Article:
In his homily at Mass on Monday morning in the chapel of the Casa Santa Marta in the Vatican, Pope Francis reflected on the story of Cain and Abel in the book of Genesis. Cain had murdered Abel and God asked him, "Where is your brother?"
God, Francis noted, often asks all of us difficult, at-time embarrassing questions.
"We are accustomed,” the pope said, “to giving compromising answers in order to escape from the problem, not to see the problem, not to touch the problem."
I'm supposing that the pope was -- as preachers sometimes do -- preaching to himself and his fellow priests. For has it not been the church hierarchy that has given compromising answers, if any at all, when confronted now for decades with the scandal of priests abusing children and bishops who covered up for them?
My friend Melinda Henneberger of The Kansas City Star's editorial page staff wrote this column earlier this week about the way the church handled recently defrocked Cardinal Theodore McCarrick after the Vatican concluded that he had engaged in sexual abuse.
"Given McCarrick’s age and health — he has a pacemaker and has suffered several strokes — the risk that he’ll do further physical harm may be relatively low," she wrote. "But after all the damage already done, both to individual victims and to an institution that’s in many ways still as much in denial as he is, where he and his church go from here shouldn’t be this unclear."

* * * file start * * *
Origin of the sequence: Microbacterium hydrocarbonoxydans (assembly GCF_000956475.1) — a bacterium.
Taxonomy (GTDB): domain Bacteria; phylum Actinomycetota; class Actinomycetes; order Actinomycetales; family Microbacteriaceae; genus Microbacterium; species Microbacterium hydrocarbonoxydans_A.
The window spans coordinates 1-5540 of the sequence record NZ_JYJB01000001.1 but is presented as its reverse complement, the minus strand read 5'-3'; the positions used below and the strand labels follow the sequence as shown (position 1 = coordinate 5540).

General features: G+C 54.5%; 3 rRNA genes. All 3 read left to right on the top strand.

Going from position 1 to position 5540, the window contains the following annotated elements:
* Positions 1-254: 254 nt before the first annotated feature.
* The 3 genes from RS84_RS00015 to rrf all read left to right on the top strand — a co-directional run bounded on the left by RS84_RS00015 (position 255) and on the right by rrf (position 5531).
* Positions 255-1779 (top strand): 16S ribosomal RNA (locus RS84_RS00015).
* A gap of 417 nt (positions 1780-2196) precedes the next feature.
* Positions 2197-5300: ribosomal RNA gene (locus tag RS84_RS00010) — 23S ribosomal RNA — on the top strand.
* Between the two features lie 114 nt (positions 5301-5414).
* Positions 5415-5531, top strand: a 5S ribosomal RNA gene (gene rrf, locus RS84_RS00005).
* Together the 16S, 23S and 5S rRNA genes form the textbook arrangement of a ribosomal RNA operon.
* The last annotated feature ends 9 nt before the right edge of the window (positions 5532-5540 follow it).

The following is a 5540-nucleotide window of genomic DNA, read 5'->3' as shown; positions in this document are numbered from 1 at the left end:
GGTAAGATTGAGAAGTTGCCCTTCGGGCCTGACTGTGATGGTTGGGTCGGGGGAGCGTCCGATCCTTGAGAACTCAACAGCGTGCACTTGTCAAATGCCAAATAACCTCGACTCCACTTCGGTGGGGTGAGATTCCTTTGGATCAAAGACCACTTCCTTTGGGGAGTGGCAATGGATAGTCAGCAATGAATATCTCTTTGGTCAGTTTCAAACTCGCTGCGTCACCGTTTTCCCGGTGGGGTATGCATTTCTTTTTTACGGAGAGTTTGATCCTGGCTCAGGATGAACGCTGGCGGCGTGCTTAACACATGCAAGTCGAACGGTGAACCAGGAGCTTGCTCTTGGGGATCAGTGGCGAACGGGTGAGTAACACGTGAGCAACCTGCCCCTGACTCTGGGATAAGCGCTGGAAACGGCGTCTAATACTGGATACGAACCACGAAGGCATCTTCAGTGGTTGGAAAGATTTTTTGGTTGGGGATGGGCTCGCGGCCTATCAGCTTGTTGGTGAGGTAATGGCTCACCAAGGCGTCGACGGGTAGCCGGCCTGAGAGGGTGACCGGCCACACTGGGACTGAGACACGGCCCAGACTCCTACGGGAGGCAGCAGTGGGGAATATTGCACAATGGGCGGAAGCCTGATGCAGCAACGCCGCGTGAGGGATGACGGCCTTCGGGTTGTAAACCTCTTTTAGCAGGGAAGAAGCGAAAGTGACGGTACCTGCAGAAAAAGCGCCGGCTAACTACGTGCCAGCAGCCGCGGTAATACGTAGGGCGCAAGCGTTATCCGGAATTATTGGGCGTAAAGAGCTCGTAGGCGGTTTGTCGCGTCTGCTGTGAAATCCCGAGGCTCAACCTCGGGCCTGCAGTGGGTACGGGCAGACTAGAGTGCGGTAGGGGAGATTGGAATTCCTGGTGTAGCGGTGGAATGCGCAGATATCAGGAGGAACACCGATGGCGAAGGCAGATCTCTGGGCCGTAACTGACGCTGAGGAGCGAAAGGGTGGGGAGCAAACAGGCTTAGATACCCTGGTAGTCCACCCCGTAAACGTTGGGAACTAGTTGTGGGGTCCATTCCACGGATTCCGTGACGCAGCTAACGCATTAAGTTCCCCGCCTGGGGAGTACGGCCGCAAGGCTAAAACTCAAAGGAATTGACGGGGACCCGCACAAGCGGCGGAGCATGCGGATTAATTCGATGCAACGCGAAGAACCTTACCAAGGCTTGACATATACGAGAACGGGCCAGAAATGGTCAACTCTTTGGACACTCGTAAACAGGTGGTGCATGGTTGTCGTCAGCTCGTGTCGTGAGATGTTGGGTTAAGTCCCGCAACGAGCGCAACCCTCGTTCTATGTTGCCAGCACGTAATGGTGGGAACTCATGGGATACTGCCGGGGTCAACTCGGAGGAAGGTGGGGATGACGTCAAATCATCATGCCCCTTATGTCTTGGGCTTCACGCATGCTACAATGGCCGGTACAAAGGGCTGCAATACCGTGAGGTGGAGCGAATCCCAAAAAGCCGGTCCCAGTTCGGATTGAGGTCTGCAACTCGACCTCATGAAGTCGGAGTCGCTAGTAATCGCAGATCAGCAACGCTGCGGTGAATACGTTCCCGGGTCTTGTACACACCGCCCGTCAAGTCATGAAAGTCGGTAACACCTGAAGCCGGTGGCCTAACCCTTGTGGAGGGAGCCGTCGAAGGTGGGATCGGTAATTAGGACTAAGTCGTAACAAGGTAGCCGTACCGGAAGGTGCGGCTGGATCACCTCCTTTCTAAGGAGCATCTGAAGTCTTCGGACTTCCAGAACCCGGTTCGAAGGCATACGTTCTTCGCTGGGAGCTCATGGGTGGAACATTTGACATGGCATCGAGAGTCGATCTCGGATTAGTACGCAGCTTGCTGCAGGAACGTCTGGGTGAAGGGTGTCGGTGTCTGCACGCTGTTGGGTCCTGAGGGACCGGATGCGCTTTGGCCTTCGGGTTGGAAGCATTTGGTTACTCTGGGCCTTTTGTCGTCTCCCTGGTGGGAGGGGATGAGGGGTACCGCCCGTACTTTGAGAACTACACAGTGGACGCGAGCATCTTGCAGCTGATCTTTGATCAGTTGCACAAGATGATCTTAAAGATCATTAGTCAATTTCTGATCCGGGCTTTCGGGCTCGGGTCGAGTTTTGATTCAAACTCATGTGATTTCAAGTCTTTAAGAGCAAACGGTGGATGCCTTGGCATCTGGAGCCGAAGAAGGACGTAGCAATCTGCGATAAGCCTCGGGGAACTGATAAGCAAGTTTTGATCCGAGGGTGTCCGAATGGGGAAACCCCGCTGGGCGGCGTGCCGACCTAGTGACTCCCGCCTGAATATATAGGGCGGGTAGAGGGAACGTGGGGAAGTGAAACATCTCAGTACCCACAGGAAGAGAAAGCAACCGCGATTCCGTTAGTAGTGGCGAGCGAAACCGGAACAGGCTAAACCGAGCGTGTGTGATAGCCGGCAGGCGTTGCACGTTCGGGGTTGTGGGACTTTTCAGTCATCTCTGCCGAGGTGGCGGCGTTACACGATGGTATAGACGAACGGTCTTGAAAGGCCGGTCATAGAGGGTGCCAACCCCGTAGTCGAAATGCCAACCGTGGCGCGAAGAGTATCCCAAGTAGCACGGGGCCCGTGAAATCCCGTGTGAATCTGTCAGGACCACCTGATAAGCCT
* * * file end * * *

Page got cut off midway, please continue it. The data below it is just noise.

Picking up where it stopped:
Starting tomorrow, there will be a Vatican summit on the sex abuse scandal. Which may turn out to be a good thing. But it's an oh-so-late thing, and countless victims of abuse have been permanently scarred because of the church's failure to deal with this matter effectively and quickly when it first surfaced.
So when the pope asks fellow priests, "Where is your brother?" some of them must know that part of a true answer is that my brother priest is in another room abusing children and even though I know it I'm not going to say anything about it.
That's an answer that not only breaks the sacred heart of Jesus, it also destroys whatever moral authority the church still has remaining.
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WILL THE METHODISTS SPLIT?
One reason the United Methodist Church seems on the edge of schism is that millions of its members are overseas, particularly in Africa, where there seems to be strong opposition to changing the denomination's ban on ordaining LGBTQ clergy or letting clergy perform same-sex marriages. A special denominational meeting is scheduled to deal with all this later this month in St. Louis, and now African leaders are speaking out against any changes to the LGBTQ ban. The Methodists are a hardy lot and may find their way through this to remain unified, but I have my doubts.